Structural Change and Post-Socialist Stratification: Labor Market Transitions in Contemporary RussiaTheodore P. Gerber
- Sociology and Political Science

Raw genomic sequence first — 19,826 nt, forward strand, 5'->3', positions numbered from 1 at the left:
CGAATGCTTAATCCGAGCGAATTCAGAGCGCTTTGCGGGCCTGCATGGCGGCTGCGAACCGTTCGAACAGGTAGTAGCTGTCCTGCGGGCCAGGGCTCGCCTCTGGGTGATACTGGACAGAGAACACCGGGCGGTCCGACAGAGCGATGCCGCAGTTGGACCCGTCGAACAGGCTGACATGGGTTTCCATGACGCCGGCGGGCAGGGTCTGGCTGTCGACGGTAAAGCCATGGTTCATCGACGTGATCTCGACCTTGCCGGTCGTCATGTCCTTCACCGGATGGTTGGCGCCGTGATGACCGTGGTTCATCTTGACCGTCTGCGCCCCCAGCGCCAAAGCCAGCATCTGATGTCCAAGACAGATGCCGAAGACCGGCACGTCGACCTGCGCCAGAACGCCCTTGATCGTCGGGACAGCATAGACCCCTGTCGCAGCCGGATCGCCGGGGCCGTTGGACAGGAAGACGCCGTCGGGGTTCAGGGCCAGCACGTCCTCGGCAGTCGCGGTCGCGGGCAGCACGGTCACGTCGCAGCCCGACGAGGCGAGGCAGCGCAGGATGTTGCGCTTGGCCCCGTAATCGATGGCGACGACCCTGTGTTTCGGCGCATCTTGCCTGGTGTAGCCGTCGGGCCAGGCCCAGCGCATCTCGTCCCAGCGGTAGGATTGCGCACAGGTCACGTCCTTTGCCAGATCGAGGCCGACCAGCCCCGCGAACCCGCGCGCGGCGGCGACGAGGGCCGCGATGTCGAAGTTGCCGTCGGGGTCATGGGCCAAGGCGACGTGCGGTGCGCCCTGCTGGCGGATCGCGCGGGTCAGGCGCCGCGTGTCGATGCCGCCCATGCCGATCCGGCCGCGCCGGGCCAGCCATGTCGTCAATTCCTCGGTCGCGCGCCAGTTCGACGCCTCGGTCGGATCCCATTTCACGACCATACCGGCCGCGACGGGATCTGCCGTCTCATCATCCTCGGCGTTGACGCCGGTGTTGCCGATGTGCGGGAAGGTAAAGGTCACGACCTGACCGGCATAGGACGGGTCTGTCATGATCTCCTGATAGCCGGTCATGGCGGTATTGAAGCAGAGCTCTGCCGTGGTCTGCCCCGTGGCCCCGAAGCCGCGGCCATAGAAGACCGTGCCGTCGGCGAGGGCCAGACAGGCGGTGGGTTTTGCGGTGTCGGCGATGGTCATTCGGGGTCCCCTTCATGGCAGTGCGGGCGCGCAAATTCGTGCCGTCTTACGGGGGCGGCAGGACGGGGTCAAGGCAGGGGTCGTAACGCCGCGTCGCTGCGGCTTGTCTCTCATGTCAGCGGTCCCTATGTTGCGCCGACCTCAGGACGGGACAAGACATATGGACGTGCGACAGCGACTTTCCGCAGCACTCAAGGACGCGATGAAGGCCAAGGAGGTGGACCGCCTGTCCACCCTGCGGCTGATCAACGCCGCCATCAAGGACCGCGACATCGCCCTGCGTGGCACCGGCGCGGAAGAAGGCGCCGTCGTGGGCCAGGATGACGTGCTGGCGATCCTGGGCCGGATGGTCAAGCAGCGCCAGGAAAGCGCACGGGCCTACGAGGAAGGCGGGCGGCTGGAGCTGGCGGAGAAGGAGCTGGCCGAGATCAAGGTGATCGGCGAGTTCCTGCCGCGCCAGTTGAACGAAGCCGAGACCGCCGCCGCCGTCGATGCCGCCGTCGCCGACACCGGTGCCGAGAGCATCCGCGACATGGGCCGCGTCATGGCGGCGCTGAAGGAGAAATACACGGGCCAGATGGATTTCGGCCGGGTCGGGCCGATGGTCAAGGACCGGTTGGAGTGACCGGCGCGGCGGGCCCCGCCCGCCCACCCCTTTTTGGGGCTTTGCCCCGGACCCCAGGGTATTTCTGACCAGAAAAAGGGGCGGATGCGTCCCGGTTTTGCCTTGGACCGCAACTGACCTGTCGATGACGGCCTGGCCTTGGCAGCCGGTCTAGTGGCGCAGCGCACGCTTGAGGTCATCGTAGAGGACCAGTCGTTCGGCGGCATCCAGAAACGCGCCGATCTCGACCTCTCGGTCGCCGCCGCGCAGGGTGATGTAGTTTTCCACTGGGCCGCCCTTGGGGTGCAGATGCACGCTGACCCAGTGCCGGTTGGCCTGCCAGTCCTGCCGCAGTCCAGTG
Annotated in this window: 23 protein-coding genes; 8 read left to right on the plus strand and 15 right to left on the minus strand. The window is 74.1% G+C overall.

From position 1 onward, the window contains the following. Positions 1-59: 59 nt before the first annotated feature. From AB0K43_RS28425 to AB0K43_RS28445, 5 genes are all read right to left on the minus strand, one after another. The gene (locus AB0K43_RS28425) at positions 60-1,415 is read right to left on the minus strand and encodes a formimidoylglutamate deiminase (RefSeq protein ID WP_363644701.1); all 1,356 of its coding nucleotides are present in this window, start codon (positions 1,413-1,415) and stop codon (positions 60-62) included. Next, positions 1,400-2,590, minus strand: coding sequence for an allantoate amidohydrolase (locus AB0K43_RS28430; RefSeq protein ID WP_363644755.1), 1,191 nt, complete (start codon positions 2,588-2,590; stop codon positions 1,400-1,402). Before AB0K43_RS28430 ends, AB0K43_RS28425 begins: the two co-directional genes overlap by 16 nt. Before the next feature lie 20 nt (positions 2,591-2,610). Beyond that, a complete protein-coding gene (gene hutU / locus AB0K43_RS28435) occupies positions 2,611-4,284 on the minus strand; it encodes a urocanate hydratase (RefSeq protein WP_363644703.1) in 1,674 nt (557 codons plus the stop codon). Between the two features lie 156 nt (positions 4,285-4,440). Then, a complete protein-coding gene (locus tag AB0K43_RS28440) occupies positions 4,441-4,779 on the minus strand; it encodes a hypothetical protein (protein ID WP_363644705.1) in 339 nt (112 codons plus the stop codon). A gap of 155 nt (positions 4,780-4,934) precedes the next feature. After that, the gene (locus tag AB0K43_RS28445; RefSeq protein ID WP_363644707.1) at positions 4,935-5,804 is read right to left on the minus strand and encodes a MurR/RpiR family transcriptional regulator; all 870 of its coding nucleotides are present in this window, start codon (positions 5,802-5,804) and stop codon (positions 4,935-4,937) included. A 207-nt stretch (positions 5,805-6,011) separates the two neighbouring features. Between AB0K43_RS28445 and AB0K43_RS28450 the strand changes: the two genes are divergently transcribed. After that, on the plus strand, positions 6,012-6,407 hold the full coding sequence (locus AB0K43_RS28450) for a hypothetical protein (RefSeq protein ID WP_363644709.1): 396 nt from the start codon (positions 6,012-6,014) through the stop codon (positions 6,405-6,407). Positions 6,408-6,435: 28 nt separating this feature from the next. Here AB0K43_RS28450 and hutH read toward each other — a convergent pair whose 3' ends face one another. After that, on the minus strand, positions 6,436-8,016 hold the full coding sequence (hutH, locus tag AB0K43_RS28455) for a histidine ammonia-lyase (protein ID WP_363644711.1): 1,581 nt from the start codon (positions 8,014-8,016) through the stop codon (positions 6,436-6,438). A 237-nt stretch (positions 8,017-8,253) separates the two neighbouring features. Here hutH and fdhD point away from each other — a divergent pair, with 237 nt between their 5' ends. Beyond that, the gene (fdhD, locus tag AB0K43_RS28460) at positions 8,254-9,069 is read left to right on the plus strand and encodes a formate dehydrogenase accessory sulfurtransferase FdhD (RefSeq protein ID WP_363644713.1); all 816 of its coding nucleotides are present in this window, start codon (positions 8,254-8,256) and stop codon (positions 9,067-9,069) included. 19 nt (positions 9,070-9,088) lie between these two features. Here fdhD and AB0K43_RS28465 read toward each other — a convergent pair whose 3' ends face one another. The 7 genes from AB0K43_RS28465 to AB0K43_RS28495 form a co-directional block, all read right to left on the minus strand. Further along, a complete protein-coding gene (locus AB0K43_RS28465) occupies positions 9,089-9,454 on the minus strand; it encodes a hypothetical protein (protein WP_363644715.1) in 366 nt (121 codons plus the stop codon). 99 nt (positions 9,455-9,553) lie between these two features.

In Russia, market transition has led to sweeping structural changes: a long recession, growth of the private sector, expansion of certain branches of the economy and contraction of others, a decrease in average firm size, and regional differentiation in economic performance. These structural changes had important consequences for stratification through their effects on individual labor market outcomes. Analyses of nine types of individual labor market transitions in Russia using 1991–1997 work-history data show that structural location has strong effects. Human capital and membership in the Communist Party of the Soviet Union also influence labor market prospects, but not in ways consistent with general theories about how market transition affects stratification processes. Structural change plays a key role in determining the impact of market reforms on stratification. But market transition produces variable patterns of structural change in different countries and in different regions within a single country. The structural perspective demonstrates why market transition has variable consequences for stratification: Different prior conditions and reform policies produce different patterns of structural change.